Chewy molasses crinkle cookies are packed with warm spice, a rich flavor and just scream holiday vibes! These are the best molasses cookies and come out perfectly every time, only require pantry staples, and take just 30 minutes to make!
Talk about the perfect Christmas cookie! A good batch of chewy molasses cookies is hard to come by. Trust me it took me several tweaks to get this recipe in tip-top shape, but now I can bake these all day long for holiday events, cookie exchanges, and even turn them into edible gifts! Its easily become one of my favorite cookie for the holiday season!
With baking season and cookie season in full swing, you may be itching to make other goodies like Toll House chocolate chip cookies, Martha Washington candy, Oreo balls (can be decorated tons of ways!), or even settle in with a mug of warm milk and a hot chocolate bomb. Some of my other favorite recipes during this season is pumpkin everything. These little mini pumpkin pies are so cute, smookies (no campfire needed) always hit the spot, and for my boozy friends, the Dirty Snowman is a must-try!
Why You’ll Love This Soft Molasses Crinkle Cookie Recipe
- They really give all of the holiday vibes with the combination of warm spices and molasses flavor.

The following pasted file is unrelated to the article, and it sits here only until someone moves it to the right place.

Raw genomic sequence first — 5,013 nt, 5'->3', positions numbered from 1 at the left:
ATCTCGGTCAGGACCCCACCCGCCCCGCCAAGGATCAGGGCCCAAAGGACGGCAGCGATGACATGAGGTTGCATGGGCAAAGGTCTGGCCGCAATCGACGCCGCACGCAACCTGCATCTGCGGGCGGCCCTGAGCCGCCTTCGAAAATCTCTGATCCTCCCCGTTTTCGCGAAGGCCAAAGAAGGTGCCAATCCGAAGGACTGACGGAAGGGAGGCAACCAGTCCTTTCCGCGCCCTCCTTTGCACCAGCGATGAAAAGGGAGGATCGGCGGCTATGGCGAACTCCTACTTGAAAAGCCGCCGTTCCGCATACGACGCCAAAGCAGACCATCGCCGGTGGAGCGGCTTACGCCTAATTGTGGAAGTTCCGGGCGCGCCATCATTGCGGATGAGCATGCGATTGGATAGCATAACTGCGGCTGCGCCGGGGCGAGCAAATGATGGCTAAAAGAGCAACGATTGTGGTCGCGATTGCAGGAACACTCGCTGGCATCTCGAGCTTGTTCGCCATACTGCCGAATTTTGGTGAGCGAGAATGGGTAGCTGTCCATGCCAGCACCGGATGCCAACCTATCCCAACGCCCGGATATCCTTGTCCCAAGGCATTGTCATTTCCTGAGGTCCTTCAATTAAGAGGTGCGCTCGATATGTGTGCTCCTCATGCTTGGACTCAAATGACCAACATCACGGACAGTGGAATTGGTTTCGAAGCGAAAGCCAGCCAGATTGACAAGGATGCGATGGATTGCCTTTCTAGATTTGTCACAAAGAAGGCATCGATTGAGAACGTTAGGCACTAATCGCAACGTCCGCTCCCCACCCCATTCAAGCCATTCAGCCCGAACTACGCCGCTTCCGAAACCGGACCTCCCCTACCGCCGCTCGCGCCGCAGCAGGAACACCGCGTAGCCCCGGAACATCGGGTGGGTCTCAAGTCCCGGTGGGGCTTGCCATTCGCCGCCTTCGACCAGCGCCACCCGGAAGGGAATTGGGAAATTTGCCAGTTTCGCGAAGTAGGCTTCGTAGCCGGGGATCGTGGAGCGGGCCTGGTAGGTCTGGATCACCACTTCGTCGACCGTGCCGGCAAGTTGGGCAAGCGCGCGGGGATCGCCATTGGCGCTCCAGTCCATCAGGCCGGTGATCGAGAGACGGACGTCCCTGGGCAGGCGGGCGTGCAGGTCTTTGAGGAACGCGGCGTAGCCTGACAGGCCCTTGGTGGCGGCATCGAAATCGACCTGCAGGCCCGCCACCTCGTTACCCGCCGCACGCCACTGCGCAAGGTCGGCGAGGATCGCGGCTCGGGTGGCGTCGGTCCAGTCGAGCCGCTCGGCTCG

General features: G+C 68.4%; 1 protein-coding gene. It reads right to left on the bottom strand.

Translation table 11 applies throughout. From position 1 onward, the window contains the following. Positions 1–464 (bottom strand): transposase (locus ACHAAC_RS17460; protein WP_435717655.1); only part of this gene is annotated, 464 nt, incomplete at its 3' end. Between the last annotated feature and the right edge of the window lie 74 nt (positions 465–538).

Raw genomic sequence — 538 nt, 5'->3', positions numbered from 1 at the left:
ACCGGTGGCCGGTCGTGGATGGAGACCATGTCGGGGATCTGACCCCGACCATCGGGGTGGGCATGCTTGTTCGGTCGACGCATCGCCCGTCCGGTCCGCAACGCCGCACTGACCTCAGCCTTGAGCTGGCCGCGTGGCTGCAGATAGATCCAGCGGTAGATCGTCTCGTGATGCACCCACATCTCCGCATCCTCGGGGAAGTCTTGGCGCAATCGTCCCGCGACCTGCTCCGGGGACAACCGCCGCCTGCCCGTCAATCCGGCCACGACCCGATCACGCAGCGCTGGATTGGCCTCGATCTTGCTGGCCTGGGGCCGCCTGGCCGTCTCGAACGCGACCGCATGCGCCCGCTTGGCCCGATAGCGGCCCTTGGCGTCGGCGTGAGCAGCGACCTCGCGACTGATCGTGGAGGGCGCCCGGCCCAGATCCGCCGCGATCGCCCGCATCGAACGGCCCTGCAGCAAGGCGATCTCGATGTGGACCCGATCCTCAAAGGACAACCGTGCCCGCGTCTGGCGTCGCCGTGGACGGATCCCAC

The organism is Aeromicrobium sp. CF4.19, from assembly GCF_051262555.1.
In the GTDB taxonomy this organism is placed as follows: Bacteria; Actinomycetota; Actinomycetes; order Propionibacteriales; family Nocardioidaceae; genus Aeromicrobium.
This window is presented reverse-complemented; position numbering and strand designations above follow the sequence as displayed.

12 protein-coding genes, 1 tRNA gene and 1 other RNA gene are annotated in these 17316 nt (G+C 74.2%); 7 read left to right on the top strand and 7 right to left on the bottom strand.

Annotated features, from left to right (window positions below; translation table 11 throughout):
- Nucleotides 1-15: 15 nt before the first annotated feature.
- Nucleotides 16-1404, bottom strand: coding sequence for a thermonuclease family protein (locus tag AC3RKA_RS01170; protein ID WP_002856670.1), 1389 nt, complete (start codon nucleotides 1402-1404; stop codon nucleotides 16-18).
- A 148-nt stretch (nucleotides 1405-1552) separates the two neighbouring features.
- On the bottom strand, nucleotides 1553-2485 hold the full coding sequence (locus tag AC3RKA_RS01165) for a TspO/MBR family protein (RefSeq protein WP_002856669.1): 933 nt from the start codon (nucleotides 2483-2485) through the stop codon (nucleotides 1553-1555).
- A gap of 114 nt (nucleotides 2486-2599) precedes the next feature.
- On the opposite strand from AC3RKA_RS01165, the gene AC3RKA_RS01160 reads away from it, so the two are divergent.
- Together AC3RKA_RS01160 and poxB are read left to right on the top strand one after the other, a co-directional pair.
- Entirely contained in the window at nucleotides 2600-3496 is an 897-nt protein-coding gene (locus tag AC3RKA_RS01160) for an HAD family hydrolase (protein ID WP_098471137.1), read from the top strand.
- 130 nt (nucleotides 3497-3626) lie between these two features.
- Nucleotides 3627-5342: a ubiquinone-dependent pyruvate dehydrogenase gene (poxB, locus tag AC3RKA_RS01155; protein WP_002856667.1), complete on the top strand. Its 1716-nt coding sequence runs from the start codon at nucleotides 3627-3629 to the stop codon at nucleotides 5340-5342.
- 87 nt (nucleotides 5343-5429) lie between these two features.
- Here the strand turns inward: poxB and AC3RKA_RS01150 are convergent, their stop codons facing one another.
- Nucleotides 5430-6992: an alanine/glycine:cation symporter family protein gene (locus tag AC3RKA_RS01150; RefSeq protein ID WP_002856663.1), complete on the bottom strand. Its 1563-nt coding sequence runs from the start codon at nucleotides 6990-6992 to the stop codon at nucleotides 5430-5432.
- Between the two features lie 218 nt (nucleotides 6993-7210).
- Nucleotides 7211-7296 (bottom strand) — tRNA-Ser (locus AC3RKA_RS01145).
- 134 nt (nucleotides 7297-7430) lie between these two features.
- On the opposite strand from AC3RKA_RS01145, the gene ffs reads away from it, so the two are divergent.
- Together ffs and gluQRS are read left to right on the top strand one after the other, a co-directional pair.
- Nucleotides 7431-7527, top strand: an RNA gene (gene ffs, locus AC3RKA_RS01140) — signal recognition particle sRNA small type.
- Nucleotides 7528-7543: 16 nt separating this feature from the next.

- No fancy ingredients required.
- People always love the perfect crinkle look.
- unsalted butter – use softened butter for best results
- granulated white sugar
- vanilla extract
- all-purpose flour
- ground ginger, ground cinnamon, cloves, and salt
- baking soda – helps to make the cookies fluffy, so make sure it’s not expired!
Before You Start: Be sure to measure all the ingredients correctly. These cookies can be finicky, so you don’t want to overdo the molasses or they may overspread. Too much spice can make the flavor over-powering.
For a full list of ingredients and their measurements, 📋 please view my printable recipe card at the bottom of the post.
Step 1: In a medium bowl or large bowl whisk together the flour, spices, salt, and baking soda.
Step 2: With an electric mixer or hand mixer: cream the butter and granulated sugar. Mix in the egg and vanilla, then beat until fluffy.
Step 3: Beat in the molasses.
Step 4: Add the dry ingredients (flour mixture), a spoonful at a time, and mix. Cover and chill for 1 hour.
Step 5: Preheat the oven. Use a cookie scoop to make the cookie dough balls (about 2 tablespoons of dough).
Step 6: Then roll each ball in a small bowl of sugar (for perfect sugary tops) and place on a prepared baking sheet or parchment paper lined cookie sheet.
Step 7: Bake until there’s a hint of brown around the bottom edges.
Step 8: Allow the baked cookies to cool on the pan for a couple of minutes, then transfer to a wire rack to cool to room temperature.
Molasses Cookies Recipe Tips
- These soft molasses cookies stay soft and retain their chewy texture, longer than most.
- Do not over bake the cookies. They should be fluffy, just starting to crack on the top of the cookies, and a little brown around the edges once they are done.